A Mexican Army expert in protective gear displays crystal meth paste at a clandestine laboratory near la Rumorosa town in Tecate, Baja California state, Mexico on Aug. 28.
How the Globalization of Mexican Business Helped Spread Crime
Recently, I found myself explaining to a client how illicit goods flow into and through Mexico and then onward to the United States, and it occurred to me that there are many logistical similarities between Mexican transnational criminal organizations and the countless manufacturers operating in Mexico. After further consideration, it became clear that many of the factors that make Mexico an attractive destination for foreign businesses also make it attractive for criminal enterprises. It is no mistake that the pieces of real estate that Mexican criminal groups fight over often directly overlap with major logistical and production nodes of the traditional economy. In many ways Mexico's globalized criminal landscape is a mirror of its globalized legitimate economy -- and they have both been growing in power.
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AssessmentsMay 17, 2017 | 09:00 GMT
For China, All Roads (and Belts) Lead to Europe
China's Belt and Road Initiative encompasses six economic corridors. But in geographic and ideological terms, Europe represents the end of the new Silk Road. Increased connectivity with Europe could offer China a chance to expand market and its access to high-tech and strategic assets, thereby facilitating domestic industrial reform. Despite Beijing's stated goal to foster greater integration throughout Eurasia with its Belt and Road scheme, however, its approach on the Continent has so far emphasized bilateral or subregional agreements with states in Central and Eastern Europe, as well as the Mediterranean. The strategy has raised concerns among the European Union's central powers that Beijing's influence in the countries could threaten their own, particularly as the bloc's political and economic rifts widen.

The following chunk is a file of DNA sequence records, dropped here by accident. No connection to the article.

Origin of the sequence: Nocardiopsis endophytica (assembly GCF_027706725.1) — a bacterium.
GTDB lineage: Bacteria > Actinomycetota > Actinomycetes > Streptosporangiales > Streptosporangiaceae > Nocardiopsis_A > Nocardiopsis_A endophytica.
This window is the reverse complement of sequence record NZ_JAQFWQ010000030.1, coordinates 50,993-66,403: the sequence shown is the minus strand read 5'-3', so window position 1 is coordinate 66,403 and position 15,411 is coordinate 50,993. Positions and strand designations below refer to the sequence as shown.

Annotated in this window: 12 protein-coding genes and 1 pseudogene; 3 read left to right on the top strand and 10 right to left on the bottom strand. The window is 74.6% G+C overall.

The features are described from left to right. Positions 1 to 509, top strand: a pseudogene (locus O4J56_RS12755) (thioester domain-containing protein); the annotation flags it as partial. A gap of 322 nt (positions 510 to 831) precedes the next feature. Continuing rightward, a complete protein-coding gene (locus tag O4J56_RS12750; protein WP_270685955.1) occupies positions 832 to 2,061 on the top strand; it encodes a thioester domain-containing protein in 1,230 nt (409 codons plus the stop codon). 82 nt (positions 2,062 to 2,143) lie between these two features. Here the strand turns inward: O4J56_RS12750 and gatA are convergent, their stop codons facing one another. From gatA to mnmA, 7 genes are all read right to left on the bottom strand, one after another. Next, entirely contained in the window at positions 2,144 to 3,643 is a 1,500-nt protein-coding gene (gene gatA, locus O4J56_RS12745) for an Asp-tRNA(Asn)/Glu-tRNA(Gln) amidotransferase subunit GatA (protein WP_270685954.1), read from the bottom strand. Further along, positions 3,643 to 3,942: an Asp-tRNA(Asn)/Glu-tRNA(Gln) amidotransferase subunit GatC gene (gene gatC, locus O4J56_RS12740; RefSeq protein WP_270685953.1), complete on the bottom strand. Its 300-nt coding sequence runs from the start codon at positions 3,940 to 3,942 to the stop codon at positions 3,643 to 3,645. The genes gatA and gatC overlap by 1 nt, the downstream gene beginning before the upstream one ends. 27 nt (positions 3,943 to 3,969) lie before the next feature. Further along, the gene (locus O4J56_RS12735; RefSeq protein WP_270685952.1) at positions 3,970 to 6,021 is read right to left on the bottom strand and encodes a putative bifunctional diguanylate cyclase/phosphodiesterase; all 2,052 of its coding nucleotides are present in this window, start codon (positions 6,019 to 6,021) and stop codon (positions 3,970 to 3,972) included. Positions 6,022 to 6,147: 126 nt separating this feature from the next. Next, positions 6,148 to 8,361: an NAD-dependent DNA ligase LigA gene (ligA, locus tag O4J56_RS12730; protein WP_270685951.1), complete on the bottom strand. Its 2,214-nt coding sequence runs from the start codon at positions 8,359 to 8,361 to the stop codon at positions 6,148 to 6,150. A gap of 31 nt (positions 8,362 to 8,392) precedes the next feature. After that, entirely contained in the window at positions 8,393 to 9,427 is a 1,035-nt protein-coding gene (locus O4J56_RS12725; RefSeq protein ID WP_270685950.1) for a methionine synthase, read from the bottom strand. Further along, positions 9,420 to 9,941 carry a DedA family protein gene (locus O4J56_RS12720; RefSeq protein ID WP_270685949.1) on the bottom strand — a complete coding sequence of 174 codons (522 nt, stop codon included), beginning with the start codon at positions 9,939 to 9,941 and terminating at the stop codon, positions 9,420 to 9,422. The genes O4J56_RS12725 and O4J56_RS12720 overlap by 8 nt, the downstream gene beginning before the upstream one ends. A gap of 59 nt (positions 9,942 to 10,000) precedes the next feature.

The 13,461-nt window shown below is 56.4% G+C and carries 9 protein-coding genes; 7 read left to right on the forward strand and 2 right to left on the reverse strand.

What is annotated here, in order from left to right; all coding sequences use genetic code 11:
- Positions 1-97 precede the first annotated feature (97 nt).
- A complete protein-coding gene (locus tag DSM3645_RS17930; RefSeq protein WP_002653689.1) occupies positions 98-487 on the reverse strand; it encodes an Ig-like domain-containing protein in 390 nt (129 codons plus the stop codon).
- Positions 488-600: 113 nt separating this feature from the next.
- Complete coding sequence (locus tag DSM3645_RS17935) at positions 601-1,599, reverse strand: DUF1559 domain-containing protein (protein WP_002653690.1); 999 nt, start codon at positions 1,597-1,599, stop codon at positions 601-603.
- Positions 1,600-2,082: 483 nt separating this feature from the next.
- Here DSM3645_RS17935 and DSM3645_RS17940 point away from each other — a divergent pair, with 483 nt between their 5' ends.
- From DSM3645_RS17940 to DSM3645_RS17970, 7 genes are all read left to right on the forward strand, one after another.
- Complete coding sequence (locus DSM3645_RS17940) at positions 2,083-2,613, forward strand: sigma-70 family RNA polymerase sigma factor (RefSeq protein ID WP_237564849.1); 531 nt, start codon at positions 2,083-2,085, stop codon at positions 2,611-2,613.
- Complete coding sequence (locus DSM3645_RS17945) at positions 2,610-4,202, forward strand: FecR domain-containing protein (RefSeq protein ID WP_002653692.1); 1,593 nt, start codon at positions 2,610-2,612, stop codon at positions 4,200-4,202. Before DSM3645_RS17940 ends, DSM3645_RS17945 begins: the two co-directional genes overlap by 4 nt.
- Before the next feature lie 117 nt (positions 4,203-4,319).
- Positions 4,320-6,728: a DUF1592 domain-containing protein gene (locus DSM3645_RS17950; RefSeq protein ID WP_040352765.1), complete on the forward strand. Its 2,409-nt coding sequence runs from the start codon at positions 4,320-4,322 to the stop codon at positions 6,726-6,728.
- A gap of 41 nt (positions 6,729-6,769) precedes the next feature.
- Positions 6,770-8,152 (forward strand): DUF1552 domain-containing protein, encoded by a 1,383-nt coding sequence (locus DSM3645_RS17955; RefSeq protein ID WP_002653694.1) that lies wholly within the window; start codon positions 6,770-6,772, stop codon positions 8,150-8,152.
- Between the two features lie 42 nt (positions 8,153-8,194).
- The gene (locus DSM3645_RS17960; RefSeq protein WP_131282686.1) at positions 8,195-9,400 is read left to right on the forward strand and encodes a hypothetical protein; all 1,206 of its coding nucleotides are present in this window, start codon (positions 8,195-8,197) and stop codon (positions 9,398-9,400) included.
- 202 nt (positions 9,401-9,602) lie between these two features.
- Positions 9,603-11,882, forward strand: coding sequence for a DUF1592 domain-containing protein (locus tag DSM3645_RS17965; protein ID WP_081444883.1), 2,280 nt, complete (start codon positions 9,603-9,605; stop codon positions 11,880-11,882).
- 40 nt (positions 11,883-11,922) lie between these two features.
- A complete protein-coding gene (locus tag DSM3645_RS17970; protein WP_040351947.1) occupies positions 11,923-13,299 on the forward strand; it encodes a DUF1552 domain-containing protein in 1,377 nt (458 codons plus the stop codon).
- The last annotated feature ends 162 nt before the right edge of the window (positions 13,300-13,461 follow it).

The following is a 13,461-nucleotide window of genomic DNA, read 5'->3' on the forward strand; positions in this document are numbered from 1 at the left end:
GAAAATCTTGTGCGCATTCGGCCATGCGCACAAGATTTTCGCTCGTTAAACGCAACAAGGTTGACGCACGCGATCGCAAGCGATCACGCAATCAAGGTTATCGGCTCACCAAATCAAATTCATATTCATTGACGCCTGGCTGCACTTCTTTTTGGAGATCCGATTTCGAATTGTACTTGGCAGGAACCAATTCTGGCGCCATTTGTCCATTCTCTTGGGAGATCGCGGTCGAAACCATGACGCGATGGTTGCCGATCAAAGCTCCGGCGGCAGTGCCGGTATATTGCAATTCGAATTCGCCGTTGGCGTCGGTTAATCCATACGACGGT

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AssessmentsApr 10, 2017 | 15:37 GMT
Westinghouse Nuclear Bankruptcy
A Bankruptcy of Nuclear Proportions
In any given year, a handful of companies file for Chapter 11 bankruptcy in the United States. Rarely, however, does one of these filings reverberate beyond the boardroom and into the realm of geopolitics. Those that do -- Lehman Brothers in 2008, or the "Big Three" U.S. automakers in 2008-10 -- usually involve hundreds of billions of dollars. But the next big geopolitically relevant bankruptcy may be on the horizon, and the amount of money involved is tiny next to the collapses of the past decade.
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On GeopoliticsMar 29, 2016 | 10:58 GMT
Thirty years into the information technology revolution, new developments continue to change the world. As tech conglomerates such as Google continue to advance and expand into new industries, they could become supranational powers beyond state control -- and yet integral to it and new global powers.
The Tech Revolution Comes of Age
Technological revolutions frame historical eras. Each cycle thrusts new sectors into prominence, turning companies into strategic assets for their respective governments to exploit. The information technology revolution is no different. The companies that operate in this space -- such as Samsung, Apple, Google, Facebook and Baidu -- are among the most powerful in the world today. At the same time, they often find themselves at the center of geopolitical disputes.